Quarterly Journal of Political Science > Vol 11 > Issue 1

Ethnic Favoritism in Education in Kenya

Eric Kramon, Department of Political Science, George Washington University, USA, ekramon@gwu.edu , Daniel N. Posner, Department of Political Science, University of California, Los Angeles, USA, dposner@polisci.ucla.edu
Suggested Citation
Eric Kramon and Daniel N. Posner (2016), "Ethnic Favoritism in Education in Kenya", Quarterly Journal of Political Science: Vol. 11: No. 1, pp 1-58. http://dx.doi.org/10.1561/100.00015005

Publication Date: 18 Apr 2016
© 2016 E. Kramon and D. N. Posner
Political Economy,  Comparative Politics,  Executive Politics,  The Bureaucracy
Political economycomparative politicsexecutive politicsthe bureaucracy.


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In this article:
1. Data 
2. Empirical Strategy 
3. Results 
4. Why Does Having a Coethnic in a Position of Political Power Matter for Educational Attainment? 
5. Implications 
6. Conclusion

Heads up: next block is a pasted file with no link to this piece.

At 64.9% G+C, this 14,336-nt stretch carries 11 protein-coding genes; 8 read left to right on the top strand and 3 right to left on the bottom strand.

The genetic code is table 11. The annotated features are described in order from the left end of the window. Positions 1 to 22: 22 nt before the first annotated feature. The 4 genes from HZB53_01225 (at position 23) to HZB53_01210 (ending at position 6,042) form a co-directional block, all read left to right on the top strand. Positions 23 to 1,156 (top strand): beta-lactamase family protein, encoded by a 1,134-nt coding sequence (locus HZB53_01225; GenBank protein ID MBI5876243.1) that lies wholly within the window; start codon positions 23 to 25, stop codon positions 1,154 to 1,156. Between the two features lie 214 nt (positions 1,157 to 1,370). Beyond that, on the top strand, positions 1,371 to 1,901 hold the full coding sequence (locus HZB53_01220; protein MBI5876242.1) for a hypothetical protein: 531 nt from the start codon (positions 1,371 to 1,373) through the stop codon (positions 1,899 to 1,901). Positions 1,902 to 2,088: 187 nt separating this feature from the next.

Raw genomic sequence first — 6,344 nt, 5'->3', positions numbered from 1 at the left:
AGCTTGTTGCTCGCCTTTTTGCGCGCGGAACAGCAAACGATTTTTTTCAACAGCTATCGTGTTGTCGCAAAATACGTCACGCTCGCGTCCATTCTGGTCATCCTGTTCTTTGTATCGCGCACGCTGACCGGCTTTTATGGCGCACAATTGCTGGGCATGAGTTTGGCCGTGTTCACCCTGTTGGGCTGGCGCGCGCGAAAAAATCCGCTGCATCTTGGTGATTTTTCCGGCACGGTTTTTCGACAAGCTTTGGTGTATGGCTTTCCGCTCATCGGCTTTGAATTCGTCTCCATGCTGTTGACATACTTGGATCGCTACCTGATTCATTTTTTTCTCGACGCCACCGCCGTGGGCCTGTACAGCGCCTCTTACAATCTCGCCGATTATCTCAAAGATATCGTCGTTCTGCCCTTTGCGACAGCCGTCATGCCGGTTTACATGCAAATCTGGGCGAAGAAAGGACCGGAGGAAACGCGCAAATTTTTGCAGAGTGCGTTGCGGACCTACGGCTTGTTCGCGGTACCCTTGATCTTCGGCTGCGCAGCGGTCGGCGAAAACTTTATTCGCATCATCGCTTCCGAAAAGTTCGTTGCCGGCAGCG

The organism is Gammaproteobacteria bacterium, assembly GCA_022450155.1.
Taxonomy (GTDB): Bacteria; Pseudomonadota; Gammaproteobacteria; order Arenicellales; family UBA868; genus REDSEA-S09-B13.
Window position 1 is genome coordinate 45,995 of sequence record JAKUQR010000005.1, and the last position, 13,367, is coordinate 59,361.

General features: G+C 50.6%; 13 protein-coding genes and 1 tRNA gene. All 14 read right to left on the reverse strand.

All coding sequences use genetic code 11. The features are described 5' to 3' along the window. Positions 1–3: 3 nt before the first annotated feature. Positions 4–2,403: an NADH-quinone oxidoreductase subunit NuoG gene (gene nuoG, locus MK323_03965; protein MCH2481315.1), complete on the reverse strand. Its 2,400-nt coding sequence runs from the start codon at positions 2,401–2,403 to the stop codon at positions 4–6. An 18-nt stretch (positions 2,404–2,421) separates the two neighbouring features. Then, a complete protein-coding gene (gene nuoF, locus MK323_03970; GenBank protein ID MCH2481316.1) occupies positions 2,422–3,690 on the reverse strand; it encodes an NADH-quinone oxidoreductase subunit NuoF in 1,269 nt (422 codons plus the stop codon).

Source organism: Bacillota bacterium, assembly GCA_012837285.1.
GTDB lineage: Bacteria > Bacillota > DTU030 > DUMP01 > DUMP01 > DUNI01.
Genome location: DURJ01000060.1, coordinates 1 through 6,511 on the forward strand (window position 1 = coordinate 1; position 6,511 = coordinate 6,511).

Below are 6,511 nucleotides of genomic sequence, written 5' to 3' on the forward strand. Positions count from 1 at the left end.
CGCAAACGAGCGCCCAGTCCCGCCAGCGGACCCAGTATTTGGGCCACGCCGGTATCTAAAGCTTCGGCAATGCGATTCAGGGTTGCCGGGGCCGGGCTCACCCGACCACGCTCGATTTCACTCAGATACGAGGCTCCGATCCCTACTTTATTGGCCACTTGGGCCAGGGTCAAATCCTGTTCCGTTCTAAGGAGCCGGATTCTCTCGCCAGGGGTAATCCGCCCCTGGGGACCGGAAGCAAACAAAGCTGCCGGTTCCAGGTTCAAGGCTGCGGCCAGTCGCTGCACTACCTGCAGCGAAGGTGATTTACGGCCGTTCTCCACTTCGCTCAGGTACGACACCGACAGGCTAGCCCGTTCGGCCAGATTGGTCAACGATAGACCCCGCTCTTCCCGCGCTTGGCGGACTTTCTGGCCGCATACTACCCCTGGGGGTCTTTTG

We test the claim that African leaders favor members of their own ethnic groups by studying ethnic favoritism in the education sector in Kenya. We use data on the educational attainment of more than fifty thousand Kenyans dating back to the colonial era, as well as information about the ethnic identities of Kenyan presidents, cabinet members, and high-level education bureaucrats since the 1960s. Consistent with previous work, we find that having a coethnic as president during one's school-age years is associated with an increase in the schooling that children acquire. In contrast to recent studies, we find that multiparty political competition has no impact on the degree of ethnic favoritism in the education sector. We also go beyond prior work in three ways. First, we show that coethnics of the minister of education also acquire more schooling than children from other ethnic groups — evidence that ministerial appointments come with real power to impact distributive politics. Second, we investigate the effects of coethnicity using different definitions of the president's ethnic community and provide evidence that the beneficiaries of ethnic favoritism can shift with the introduction of democratic electoral competition. Third, we examine several mechanisms through which having a coethnic president might matter and find much greater support for mechanisms emphasizing the supply of inputs to coethnics than those emphasizing the demand by coethnics for greater educational opportunities.